Scenic Stop: Waterton's Winter Wonderland

Waterton National Park, Alberta

Waterton National Park, Alberta

I consider Waterton National Park to be one of the most beautiful areas in all of the mountain parks in Alberta. But Waterton in the winter can be a spooky place! Still beautiful, but definitely a little on the eerie side. My wife & I didn't know what to expect in Waterton in November, so we were surprised to find that the animals in town outnumbered the people by at least 100 to 1!

In the summer, the population of this small, southwestern Alberta town explodes to a few thousand tourists who come to experience the hiking, boating and scenic beauty of the area. In the winter, the town shrinks to about 100 people, most of them park staff. Deer and elk take over Waterton in the winter.

Upon our arrival to Waterton National Park, the gates were wide open and the attendant booths were empty as if we were about to enter a ghost town. Most businesses were shut for the season. The shops were boarded up and the streets were empty. The entire town was as if in a winter slumber. It felt like it was only the two of us plus several hundred deer.

(I wish we'd gotten a photo of this - it was eerie! - but we were very cautiously edging our way around the animals, hoping not to disturb them or trigger a stampede!)

Eventually, we saw two other people there, the only other humans we saw during the entire afternoon, strolling hand-in-hand down a distant street. Few cars were clear of snow & ice. It felt like this entire corner of province was in hibernation.

As we drove across town to Cameron Falls, we couldn't help but notice the hundreds of deer and elk grazing on the last of the foliage in the front yards of the homes. We also saw two peacock (we had to do a double-take) - somehow, they just didn't fit with the scenery of naked trees and snow-covered mountains.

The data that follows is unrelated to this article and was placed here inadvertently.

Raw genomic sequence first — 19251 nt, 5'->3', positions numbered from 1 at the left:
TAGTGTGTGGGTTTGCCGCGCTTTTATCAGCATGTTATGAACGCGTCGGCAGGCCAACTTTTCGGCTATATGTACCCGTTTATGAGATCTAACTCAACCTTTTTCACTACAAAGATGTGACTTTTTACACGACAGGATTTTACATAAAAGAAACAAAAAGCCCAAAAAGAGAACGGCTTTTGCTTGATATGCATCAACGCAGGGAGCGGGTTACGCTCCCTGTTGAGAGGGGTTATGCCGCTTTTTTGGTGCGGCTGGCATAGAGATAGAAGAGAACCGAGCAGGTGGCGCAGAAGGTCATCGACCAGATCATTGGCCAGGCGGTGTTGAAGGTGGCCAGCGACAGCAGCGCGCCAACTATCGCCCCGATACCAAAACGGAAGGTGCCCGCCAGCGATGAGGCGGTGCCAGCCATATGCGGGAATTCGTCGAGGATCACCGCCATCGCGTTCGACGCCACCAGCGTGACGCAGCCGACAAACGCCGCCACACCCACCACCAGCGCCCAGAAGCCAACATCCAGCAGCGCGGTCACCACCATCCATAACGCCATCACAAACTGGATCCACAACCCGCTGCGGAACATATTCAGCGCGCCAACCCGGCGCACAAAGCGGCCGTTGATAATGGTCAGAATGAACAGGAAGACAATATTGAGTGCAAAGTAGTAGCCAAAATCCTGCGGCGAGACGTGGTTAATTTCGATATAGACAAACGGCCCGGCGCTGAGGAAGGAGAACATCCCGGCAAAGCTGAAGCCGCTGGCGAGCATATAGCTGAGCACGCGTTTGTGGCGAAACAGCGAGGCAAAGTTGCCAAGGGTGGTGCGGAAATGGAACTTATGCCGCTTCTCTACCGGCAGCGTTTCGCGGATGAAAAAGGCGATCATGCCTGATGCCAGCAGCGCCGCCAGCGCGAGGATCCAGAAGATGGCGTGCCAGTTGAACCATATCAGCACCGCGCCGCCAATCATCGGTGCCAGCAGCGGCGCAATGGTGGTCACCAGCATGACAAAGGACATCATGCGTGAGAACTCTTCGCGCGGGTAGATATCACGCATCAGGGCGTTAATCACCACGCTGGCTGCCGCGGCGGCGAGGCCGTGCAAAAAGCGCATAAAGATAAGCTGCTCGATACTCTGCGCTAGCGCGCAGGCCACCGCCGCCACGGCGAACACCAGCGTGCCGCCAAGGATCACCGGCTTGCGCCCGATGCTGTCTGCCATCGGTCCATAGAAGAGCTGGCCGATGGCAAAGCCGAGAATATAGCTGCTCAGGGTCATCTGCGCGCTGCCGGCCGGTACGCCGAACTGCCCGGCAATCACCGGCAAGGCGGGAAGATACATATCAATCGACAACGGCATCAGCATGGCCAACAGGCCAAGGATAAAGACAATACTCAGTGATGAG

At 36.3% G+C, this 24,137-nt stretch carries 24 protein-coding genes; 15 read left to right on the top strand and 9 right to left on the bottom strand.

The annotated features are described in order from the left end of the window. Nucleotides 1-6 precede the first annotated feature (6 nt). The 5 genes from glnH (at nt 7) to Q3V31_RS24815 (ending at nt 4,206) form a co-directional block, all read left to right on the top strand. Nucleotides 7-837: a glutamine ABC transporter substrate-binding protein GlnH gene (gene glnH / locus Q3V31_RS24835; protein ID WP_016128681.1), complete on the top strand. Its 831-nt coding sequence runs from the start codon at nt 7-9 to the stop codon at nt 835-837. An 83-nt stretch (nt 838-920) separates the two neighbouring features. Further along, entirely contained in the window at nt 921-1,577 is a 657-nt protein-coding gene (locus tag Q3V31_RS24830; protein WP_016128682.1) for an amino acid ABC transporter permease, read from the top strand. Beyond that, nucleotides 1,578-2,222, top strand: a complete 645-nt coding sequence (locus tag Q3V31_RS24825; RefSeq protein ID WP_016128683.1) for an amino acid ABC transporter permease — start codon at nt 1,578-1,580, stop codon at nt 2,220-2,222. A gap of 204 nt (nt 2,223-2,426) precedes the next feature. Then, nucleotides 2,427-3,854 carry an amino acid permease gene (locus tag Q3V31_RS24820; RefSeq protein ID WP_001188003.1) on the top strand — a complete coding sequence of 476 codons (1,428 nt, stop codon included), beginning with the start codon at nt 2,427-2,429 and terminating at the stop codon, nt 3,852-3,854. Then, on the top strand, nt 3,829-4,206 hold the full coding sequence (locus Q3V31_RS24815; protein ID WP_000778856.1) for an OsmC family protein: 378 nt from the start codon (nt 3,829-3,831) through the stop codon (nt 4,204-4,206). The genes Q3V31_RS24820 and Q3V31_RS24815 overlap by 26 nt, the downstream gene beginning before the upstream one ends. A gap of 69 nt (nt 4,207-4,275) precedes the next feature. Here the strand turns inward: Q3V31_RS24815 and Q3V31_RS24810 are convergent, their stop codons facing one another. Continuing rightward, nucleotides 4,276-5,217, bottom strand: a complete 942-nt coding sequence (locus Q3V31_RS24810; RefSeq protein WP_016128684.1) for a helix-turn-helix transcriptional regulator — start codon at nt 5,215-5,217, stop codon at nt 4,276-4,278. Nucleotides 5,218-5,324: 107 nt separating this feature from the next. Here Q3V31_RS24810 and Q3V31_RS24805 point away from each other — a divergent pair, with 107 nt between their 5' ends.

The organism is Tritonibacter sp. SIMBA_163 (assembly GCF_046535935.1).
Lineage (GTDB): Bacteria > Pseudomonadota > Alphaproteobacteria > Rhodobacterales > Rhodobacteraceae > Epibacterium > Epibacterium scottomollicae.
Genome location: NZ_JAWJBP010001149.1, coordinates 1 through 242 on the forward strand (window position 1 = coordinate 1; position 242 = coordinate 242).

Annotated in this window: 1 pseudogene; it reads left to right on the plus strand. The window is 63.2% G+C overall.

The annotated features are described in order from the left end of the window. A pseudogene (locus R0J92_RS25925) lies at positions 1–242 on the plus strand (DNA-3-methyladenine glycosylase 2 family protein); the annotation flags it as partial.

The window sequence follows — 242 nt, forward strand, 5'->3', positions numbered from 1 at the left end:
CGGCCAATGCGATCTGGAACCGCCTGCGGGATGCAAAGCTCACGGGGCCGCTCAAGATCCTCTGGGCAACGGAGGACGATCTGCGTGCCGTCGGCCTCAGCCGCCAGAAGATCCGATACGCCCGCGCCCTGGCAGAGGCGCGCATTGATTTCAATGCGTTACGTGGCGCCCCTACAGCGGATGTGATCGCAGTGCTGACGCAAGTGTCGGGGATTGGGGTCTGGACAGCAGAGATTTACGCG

Deer would stare at us drive by; elk would stop on the sidewalk and watch our movement. We felt like we were intruders in their Rocky Mountain paradise.

Feeling a bit out of place amongst the herds, we finally inched our way to Cameron Falls. We stayed in the car so as to not disturb the resident animals any more than we needed to. Even from inside of the car, the quiet roar of the falls could be heard. It was beautiful.

We continued our driving tour of the town and realized that these animals were taking advantage of the yet-to-be-frozen vegetation in the valley bottom. Snow had already accumulated at the higher elevations but the grass was still green in the valley bottom.

Upon further investigation, we learned that this migration had been taking place for ages and the animals still descend from their higher feeding grounds in the surrounding mountains, oblivious to the humans that remained in town.

What To Do in Waterton in the Winter

  • Skating is available on the frozen Upper Waterton Lake.

  • Walk the paved paths around town and enjoy watching the wildlife (please give them plenty of space).

  • Hiking in Waterton Lakes National Park would not be complete without trudging up the Bears Hump Hike. This steep climb features spectacular views of the town. Note, trail may be closed if conditions are treacherous.

  • Ice-climb some of the frozen waterfalls in the park. Check at the Warden's office for locations and conditions.

  • Winter camping is free at the Pass Creek picnic site. Why someone would want to camp in the freezing cold is beyond me, but I'm sure there are some people who would enjoy this.

  • There are two cross-country ski trails in the park. The Dipper ski trail (6.5 kilometers) and the Cameron ski trail (5 kilometers). These trails are mainly for beginners & intermediate skiers.
  • The road to Red Rock Canyon is closed to vehicles from late-October to May. This makes for a 16 kilometer corss-country ski trail.

  • Snowshoeing is also available next to these ski trails.

  • The Akamina Parkway is closed after about 10 kilometers but you can still tour the historical monument to the first oil well in Alberta.

Before You Go

  • Please note that dogs are not permitted on some trails. In other areas, they should be leashed at all other times.

  • Very few accommodations and restaurants open in the winter. Come prepared for a day-trip, or be ready to head into nearby Pincher Creek.

  • Check the road conditions before you leave.

More information about Waterton National Park is available from Parks Canada.

Driving directions to Waterton, Alberta:


View Travel Story - Waterton in the Winter in a larger map

 

It takes about 3 hours one way (270 kilometers) to get from Calgary to Waterton National Park. Drive south on Highway 2 to Fort McLeod, turn west on Highway 3 to Pincher Creek and then take Highway 6 south.

Other Hikes & Things to Do In (or Near) Waterton

Visiting Waterton in the winter still stick in our minds as one of the most beautifully eerie experiences. Discover more about Alberta, including awesome hikes and other things to do, spectacular scenic stops, and interesting (and sometimes wacky) roadside attractions.